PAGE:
“It was difficult gathering new beasts of burden and driving the lode to the hospital on my own. But of course I’d do it; I’m a man of my word.”

“You went to all the trouble of honoring your contract. So much blood, so much struggle, and yet you arrived at my hospital smiling.”

“You had lives to save with that medicine.”

“I made outrageous profits with that medicine! With all the convoy attacks that year, I was the only business for three cities in any direction.”

“That’s how a love story starts?”

“That’s how mine did. The wallet wants what it wants.”

Sunday, August 19, 2012

Better Responses to Terrorism

I’ve been thinking about terrorism a lot this summer. It’s easy to, between awful events abroad, and multiple shootings here in the U.S. Terrorists are a peculiar set of murderers; they are one of the few segments of the human population who it is laudable to kill. They are black sheep who bring it upon themselves, folk who perform such evil work that no one will tell you to stop hating them.

There’s a corrosive irony to hating people for their hatred, and I fear in many cases it leads to harmful reciprocity. My family mostly hails from Ireland and what was once Czechoslovakia, two sources of nightmarish reciprocal hatred. Hutus and Tutsis, Jews and Arabs, Protestants and Catholics – history can be a catalog of revenge, but there are more personal examples. Consider Harvey Pekar being beaten daily in his childhood by black children who had experienced such oppression that they attacked a light-skinned child out of instinctive reciprocity.

In that context, even feeling terribly for his victims in Aurora, the national rush to hate Jason Holmes unnerved me. Especially if the man were insane, hating him would neither repair what he did nor better equip us to deal with others like him who are out there now. These are feelings I haven’t worked out, but they’re the same that gave me no pleasure at the killing of Osama Bin Laden. The “5/1” episode of The Newsroom reminded me how out of sorts I felt that night, when the U.S. celebrated that they’d shot a man.

Helping the harmed is more worth celebrating than punishing the harmer. That is how you spread a valuable behavior; we can be compassionate every day, rather than vengeful once, and if we were violently vengeful every day the world would be awash in gore. I appreciate catharsis. I understand our long (and likely genetic) history of vengeance, and that our senses of justice vary - but under no circumstances where there are victims ought compassion to be disengaged. After the Texas A&M shooting, I wondered why it was that millions of people can watch a news program hating a killer, rather than paying attention to those directly affected who require assistance. It would be ugly to reduce this to entertainment value.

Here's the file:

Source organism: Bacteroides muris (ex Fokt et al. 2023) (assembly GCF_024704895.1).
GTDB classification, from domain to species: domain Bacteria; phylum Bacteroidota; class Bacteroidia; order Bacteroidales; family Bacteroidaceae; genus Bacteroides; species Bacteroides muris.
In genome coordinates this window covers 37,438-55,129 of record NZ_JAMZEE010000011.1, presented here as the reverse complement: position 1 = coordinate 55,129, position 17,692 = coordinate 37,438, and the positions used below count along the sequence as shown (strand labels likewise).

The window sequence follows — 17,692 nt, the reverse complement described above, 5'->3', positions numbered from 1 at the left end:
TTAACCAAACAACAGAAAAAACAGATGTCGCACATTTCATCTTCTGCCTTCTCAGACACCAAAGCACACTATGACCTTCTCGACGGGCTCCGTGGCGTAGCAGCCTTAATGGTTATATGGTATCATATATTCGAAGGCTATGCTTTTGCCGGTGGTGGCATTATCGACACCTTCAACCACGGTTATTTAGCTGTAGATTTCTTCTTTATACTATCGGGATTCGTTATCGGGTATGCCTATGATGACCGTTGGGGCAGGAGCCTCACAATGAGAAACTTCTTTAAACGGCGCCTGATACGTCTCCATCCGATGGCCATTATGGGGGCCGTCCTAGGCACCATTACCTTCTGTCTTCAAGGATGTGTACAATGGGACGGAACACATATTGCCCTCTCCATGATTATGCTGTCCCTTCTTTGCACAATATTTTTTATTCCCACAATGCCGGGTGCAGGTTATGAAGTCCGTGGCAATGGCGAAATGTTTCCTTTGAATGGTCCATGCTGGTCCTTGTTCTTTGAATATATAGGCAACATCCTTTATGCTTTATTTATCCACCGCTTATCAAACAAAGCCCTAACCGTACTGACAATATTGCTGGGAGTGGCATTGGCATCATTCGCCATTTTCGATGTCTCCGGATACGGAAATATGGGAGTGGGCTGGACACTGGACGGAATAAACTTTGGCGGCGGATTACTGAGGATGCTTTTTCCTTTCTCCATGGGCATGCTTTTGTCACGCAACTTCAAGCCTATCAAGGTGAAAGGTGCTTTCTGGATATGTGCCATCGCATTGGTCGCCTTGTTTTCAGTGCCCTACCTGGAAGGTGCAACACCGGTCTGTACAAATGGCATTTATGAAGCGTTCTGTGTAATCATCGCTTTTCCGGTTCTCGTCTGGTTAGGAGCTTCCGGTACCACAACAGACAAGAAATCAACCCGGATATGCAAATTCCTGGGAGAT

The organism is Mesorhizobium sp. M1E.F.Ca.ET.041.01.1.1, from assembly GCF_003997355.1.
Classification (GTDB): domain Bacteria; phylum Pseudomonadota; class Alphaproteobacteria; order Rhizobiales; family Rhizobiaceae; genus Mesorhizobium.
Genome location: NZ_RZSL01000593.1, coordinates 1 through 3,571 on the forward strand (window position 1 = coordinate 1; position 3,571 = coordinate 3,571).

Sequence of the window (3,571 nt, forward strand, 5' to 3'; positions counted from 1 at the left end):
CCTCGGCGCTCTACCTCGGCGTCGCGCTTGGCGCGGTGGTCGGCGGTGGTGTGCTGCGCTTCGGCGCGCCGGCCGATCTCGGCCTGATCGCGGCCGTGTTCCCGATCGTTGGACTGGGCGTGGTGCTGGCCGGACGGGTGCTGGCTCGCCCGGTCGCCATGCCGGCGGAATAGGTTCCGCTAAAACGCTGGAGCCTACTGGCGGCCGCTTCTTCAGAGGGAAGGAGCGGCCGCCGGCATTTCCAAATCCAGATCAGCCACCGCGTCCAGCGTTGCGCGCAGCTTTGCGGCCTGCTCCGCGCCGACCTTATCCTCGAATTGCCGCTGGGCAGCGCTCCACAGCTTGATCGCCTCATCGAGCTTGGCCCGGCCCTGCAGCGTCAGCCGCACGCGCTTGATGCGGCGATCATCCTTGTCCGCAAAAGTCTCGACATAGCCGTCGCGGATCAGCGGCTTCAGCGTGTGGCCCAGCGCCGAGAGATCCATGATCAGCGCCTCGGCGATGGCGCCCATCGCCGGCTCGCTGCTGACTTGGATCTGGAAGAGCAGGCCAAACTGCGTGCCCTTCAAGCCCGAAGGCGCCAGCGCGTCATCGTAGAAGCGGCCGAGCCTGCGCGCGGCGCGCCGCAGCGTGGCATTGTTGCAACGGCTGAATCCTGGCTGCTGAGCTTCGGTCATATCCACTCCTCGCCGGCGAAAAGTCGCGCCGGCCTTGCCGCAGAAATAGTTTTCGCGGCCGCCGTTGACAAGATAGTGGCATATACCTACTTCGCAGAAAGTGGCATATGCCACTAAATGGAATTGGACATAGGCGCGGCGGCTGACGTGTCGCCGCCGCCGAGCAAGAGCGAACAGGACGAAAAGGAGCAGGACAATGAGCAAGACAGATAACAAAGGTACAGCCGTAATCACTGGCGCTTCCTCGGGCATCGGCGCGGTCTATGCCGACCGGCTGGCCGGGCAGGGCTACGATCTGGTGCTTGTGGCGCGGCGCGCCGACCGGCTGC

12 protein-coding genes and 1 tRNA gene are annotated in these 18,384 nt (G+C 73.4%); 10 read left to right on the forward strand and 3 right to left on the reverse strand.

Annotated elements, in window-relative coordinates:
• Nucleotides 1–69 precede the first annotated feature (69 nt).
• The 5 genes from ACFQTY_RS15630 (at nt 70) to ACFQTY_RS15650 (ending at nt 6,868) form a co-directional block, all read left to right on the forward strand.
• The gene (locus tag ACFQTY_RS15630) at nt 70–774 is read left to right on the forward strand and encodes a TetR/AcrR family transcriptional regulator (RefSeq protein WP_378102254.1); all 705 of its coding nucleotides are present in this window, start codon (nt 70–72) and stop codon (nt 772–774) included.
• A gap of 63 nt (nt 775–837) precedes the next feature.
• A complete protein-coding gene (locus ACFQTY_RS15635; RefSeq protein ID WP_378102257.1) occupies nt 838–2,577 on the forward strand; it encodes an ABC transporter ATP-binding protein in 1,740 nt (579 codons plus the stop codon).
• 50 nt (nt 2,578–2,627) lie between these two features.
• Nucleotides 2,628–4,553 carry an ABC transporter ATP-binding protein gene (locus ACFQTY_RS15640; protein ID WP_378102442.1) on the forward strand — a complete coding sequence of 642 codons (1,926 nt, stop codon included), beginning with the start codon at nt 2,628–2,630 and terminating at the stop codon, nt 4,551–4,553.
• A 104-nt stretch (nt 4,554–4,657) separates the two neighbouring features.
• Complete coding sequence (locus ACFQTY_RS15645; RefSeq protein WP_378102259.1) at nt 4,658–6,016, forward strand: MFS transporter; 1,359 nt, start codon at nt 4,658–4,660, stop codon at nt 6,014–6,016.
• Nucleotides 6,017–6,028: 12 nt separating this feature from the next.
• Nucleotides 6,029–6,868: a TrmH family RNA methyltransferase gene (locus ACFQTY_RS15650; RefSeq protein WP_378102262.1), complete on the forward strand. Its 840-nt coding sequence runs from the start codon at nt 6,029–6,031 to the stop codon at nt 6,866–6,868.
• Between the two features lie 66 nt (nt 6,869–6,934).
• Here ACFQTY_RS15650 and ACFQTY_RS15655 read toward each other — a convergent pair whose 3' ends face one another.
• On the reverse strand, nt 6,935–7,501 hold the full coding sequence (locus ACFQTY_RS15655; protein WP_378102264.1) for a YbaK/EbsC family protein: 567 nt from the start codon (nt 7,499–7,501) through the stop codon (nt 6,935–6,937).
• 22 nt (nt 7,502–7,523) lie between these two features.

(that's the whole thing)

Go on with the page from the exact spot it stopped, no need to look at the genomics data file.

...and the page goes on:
This is why I support Indiegogo’s donation drive to assist victims and surviving families of the shooting at Milwaukee’s Sikh Temple. To the cynics: this is a cleat example of good in the world. This isn’t even a Kickstarter that will get you a neat gadget or album in the end; it’s just a drive by some connected people to connect many others in gestalt aid.

This is not about judging or hating a shooter. This is about compassion for victims. All proceeds will go to paying medical bills and funeral costs for people who were caught in this terrible event. Already over 1,500 people have pledged to help with medical bills of survivors and funeral costs of the deceased.

It’s heartening that they’ve passed their original $25,000 goal to (at this writing) $155,310. But anyone who has suffered the pain of burying a loved one knows funerary costs can be immense. The United States’ healthcare system has a proper reputation, too, for disastrously high costs for dramatic injuries, even with health insurance. In this case, no wounded victim could have suspected such problems before bullets tore into their place of worship.

If you can spare a donation, please consider it. If you can’t, and plenty of people can’t in this economy, please simply consider every other way we participate in these matters. It will determine what world we live in.